A tax on sugary drinks has not been ruled out as part of the Government's anti-obesity strategy, Downing Street has suggested.
Prime Minister David Cameron had been opposed to the move - which health campaigners led by TV chef Jamie Oliver are demanding.
But his official spokeswoman declined repeatedly to deny a report in the Times that the idea was back on the table amid mounting evidence it could cut sugar consumption.
The Department of Health insisted earlier it had "no plans" to implement the measure despite evidence it had been effective overseas and an appeal from a leading charity for it to be used to reduce cases of cancer.
In October, Number 10 said Mr Cameron believed there were "more effective ways of tackling this issue than putting a tax on sugar" but conceded he had not at that stage read a report from Public Health England saying a tax of 10% to 20% could work.
Pressed on the Times report however, his spokeswoman told reporters: "They are speculating on a Government strategy that is being worked on and that we will publish shortly. You will have to wait for the strategy."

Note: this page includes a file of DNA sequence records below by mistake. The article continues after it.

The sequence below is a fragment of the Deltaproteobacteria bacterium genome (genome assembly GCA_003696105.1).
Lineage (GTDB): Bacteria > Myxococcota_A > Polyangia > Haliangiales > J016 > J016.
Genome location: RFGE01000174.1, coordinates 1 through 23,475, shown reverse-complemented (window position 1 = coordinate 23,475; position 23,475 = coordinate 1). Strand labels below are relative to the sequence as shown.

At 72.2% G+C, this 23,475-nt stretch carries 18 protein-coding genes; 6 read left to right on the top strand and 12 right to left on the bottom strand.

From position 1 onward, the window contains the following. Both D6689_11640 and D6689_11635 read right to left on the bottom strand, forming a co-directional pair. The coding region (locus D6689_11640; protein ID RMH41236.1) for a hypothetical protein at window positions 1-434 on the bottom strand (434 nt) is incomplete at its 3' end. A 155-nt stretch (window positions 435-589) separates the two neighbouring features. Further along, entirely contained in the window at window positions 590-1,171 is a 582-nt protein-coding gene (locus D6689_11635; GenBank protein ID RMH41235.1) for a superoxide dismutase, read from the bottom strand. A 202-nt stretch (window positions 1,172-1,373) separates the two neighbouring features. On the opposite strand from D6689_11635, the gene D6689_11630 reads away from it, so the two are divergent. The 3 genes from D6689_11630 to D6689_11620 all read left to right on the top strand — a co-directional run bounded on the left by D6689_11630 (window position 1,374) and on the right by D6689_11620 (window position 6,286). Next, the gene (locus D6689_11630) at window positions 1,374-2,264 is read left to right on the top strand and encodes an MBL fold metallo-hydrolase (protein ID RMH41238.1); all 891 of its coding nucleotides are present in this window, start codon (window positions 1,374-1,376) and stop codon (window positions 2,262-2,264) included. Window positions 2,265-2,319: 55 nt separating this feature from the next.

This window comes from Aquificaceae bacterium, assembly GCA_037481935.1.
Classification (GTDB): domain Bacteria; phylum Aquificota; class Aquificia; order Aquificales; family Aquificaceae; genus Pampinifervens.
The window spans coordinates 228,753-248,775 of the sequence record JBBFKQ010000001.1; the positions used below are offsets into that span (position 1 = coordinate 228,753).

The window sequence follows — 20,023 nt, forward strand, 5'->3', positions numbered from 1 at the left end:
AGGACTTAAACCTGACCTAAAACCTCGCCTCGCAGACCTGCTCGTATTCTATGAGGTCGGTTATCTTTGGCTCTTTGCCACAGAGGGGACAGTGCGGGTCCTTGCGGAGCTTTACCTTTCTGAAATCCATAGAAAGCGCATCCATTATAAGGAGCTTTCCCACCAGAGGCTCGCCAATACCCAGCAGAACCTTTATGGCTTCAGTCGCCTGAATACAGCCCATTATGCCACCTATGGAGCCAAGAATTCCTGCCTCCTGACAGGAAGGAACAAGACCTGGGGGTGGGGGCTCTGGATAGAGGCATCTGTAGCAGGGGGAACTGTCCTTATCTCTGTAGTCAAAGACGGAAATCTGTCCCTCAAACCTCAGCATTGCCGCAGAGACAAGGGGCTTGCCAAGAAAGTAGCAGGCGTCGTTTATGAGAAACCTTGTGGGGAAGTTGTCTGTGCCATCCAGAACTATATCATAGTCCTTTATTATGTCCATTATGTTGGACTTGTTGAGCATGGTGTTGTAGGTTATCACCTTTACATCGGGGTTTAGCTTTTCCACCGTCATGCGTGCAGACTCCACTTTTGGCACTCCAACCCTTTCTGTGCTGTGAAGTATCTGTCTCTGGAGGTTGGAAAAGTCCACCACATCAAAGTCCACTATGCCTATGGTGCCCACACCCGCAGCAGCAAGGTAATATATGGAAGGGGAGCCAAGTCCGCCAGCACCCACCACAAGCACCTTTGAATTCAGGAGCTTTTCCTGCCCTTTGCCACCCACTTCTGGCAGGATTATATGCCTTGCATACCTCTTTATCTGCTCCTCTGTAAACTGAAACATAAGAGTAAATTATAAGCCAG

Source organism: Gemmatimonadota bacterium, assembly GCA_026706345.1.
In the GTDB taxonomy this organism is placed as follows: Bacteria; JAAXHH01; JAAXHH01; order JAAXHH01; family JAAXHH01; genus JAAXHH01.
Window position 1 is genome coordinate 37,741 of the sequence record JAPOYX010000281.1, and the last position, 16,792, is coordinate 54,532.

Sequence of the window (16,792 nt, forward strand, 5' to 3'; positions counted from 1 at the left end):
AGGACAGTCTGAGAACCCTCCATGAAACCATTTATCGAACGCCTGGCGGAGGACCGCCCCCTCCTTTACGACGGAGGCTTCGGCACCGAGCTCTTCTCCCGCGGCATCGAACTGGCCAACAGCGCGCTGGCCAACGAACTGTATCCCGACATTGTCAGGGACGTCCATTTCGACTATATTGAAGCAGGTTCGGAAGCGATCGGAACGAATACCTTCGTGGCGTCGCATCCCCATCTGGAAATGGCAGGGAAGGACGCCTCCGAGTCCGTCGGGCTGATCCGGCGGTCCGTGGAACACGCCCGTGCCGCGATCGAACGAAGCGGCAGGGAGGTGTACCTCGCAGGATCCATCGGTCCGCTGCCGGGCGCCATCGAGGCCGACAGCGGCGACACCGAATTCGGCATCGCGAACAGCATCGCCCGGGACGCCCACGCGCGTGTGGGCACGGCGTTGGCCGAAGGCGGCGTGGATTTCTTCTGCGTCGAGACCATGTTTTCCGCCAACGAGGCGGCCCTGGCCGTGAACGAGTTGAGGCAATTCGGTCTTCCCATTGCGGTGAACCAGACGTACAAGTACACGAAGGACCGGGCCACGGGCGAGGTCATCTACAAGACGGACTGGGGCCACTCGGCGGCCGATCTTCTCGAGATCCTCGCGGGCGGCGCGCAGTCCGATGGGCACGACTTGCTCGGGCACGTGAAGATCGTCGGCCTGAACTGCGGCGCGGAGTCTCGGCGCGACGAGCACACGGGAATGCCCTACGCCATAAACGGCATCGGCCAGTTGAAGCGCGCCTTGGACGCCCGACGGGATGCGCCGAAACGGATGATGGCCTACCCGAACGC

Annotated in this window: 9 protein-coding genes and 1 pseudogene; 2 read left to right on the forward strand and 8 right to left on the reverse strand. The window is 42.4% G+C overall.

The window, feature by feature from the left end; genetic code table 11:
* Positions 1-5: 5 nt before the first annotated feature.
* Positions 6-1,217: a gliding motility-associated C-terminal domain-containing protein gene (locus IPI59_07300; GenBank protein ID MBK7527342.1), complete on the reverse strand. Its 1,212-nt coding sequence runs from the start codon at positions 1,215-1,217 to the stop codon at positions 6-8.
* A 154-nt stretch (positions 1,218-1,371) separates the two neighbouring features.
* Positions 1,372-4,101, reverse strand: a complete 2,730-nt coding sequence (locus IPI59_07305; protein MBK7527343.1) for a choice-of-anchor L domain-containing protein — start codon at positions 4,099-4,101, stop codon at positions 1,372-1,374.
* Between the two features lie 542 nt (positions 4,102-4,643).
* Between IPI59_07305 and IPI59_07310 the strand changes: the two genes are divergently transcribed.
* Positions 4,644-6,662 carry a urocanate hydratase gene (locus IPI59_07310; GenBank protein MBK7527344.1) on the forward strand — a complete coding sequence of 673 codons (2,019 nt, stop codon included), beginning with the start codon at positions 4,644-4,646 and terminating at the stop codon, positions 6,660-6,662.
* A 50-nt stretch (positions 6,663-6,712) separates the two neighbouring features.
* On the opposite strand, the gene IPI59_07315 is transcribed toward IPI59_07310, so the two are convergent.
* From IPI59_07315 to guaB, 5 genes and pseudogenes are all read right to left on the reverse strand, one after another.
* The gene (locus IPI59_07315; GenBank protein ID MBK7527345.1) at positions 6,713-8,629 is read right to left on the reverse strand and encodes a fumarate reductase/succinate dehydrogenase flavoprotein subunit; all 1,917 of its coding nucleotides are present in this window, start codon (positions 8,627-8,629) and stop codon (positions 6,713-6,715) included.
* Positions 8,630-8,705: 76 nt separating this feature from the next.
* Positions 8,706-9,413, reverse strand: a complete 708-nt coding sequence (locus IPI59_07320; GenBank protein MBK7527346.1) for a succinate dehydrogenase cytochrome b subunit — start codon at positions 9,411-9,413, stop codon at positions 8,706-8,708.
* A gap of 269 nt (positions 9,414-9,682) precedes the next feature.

"Work is ongoing on this. We are concerned about the issue here, the need for more to be done on this."
Cancer Research UK has called for a tax on sugary drinks for the first time in a bid to curb rising rates of cancer caused by people being overweight.
A study published in the British Medical Journal (BMJ) also shows that a sugary drinks tax in Mexico has led to a 12% reduction in sales and a 4% increase in the purchase of untaxed drinks one year after it came in.
From January 1 2014, Mexico implemented an excise tax of one peso (3p) per litre on sugar-sweetened beverages.
Researchers in the US and Mexico examined data from more than 6,200 Mexican households across 53 large cities, and discovered a drop in people consuming sugary drinks.
They found a rise in untaxed drinks sales, mainly due to more purchases of bottled plain water.
Gavin Partington, director-general of the British Soft Drinks Association, said: "The soft drinks tax in Mexico has reduced average calorie intake by just six calories a day and sales in France are back to pre-tax levels.
"By contrast, the soft drinks industry is taking practical steps to help consumers, through reformulation, smaller portion sizes and increased promotion of low and no-calorie options."